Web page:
Maybe we should just provide music education to those children who want it. This was, in all seriousness, once suggested to me by a professional orchestral musician. How is this either just or effective? How does a child identify what is available and know what they want to learn? Have they the skills to get it? This would probably provide the next generation of orchestral musicians (or folk, jazz or whatever). But this isn’t our job in music education. Our job is to serve the needs of children.

Or maybe we should say that we operate in a strictly meritocratic system, and that only the best and most able should receive musical training. After all, we have scarce resources, and this would ensure that the brightest and best achieved to a high level. This was a model followed by many music services and schools over the years: those who were good at classroom activities were picked to play the trumpet or the cello. Or we used tests of ‘musicianship’ – remember those? A bit like only giving driving lessons to those who have demonstrated that they can already drive. We produced a generation of fine youth orchestras, certainly, but were we being just? I think not. We know that

In general, children living in poverty have lower educational outcomes compared to those from more affluent families[1]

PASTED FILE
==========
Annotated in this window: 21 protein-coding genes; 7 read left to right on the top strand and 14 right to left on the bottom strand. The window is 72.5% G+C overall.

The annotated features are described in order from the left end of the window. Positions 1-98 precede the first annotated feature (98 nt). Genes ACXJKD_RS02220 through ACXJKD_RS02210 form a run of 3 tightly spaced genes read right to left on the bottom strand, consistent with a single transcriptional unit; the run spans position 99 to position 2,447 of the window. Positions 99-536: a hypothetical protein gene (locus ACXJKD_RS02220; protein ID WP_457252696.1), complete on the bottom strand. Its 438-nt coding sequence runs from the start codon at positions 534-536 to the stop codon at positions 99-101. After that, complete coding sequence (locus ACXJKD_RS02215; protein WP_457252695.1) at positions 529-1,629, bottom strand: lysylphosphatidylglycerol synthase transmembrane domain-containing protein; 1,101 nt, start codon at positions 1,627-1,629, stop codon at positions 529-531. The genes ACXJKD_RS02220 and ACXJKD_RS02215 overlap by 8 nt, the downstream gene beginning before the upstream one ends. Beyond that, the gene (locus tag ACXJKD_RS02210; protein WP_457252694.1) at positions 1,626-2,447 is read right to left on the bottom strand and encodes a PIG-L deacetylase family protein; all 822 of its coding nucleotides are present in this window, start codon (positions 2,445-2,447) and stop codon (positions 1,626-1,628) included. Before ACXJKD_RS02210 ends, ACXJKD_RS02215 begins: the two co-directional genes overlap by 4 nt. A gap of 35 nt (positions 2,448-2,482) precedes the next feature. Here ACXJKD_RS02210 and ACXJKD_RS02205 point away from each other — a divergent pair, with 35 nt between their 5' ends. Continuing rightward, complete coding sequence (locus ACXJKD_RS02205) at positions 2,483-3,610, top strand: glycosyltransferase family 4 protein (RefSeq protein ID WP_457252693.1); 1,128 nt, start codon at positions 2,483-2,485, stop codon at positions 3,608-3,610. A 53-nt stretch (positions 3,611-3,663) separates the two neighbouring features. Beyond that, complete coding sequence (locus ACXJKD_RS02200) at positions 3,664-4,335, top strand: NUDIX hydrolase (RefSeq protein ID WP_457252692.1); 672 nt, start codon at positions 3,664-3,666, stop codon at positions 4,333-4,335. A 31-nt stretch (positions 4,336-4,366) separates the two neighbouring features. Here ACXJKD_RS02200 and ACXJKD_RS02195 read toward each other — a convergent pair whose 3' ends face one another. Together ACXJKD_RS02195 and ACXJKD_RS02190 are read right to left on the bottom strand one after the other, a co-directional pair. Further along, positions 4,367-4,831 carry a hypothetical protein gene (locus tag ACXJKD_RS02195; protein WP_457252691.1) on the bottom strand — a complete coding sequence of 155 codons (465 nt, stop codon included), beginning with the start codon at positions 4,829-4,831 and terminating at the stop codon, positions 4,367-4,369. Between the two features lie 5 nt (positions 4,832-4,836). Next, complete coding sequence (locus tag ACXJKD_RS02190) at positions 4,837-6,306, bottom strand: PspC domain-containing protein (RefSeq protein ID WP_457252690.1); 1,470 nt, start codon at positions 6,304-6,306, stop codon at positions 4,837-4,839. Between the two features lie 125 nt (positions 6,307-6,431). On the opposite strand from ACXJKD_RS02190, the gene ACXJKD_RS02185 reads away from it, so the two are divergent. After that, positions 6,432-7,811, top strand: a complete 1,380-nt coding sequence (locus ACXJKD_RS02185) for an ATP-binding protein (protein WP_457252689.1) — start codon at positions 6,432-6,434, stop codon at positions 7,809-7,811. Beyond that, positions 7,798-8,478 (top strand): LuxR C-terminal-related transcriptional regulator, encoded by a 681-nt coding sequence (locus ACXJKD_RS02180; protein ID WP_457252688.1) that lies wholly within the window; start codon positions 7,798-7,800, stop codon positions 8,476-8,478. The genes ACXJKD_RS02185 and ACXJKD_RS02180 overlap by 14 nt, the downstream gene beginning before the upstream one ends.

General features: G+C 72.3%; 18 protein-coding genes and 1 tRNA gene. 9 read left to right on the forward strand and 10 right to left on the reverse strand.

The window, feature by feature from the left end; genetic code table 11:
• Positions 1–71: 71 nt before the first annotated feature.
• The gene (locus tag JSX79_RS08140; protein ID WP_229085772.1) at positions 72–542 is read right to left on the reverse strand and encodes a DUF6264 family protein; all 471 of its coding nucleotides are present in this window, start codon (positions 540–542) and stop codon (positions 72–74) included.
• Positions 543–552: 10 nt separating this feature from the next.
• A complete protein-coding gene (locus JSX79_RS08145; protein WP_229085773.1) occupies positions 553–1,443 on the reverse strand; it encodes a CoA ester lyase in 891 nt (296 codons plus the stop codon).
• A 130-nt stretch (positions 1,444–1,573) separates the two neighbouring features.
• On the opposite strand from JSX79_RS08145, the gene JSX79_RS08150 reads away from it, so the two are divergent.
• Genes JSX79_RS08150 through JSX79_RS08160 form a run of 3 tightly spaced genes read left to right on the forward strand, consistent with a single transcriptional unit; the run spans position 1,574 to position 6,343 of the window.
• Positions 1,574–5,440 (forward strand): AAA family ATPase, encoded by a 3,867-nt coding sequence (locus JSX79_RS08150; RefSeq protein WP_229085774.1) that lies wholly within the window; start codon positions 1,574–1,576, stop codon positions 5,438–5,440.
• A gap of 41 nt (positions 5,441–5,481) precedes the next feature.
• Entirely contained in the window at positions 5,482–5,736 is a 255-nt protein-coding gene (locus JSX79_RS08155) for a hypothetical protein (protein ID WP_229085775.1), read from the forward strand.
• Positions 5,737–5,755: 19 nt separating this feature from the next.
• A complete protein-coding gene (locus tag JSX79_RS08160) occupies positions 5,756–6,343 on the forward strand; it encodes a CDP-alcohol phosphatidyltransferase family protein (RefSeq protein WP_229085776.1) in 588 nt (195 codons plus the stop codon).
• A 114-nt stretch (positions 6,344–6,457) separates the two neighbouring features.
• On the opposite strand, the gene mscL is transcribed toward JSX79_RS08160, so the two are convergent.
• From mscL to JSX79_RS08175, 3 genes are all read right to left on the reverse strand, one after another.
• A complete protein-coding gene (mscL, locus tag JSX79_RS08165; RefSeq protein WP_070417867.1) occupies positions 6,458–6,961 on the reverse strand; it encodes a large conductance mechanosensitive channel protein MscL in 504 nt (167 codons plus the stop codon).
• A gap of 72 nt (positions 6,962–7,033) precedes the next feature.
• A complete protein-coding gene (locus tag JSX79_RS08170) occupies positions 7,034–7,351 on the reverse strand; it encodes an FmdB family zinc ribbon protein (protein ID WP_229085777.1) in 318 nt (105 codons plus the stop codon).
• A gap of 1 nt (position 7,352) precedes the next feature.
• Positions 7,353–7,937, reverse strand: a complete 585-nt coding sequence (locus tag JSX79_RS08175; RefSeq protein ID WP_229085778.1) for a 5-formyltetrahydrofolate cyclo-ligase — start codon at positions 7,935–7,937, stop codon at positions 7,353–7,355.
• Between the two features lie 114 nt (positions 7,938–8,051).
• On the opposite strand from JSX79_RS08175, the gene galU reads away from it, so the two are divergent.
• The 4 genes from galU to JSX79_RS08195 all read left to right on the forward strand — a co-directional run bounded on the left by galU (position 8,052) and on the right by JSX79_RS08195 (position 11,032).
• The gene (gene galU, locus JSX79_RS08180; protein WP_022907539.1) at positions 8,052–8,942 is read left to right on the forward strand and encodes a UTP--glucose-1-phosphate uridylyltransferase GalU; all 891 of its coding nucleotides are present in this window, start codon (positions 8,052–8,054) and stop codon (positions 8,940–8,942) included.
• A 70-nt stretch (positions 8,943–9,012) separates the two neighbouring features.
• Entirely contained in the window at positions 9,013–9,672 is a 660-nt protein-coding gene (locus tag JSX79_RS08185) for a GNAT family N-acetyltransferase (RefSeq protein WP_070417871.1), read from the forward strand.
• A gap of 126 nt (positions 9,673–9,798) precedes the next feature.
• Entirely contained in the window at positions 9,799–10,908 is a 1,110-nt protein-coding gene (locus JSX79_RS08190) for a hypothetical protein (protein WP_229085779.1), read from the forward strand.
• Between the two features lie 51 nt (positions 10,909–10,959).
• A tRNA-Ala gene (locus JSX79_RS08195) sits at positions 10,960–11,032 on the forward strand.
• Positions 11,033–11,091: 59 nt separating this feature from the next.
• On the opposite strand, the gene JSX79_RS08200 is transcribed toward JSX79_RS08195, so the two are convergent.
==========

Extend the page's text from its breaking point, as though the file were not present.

And this applies to success in music as much as in other subject areas. So how just would a strict meritocracy be? If rewards go to the ‘best’, aren’t we proposing that we give more to those who already have, and less to those who don’t?

(Incidentally, this meritocracy seemed inextricably linked to the concept of cultural superiority. Classical music was the best, and was firmly linked to the concept of musical and social success. Orchestras and choirs ruled the roost. A music service might have included a brass band, if it was located in a ‘brass band area’, and maybe a jazz group if it really wanted to seem modern. But nothing closer to the average child’s experience. So how accessible did this feel to the majority of children? For some, including me, it brought me into the world of sonatas and opera, which I hadn’t been born into. I was very fortunate. The vast majority of my peers were not. This is not the blog where I take apart the class-specific signifiers surrounding classical music – the white ties and tailcoats, the gilded concert halls etc. But we must be aware how off-putting this world can be to many.)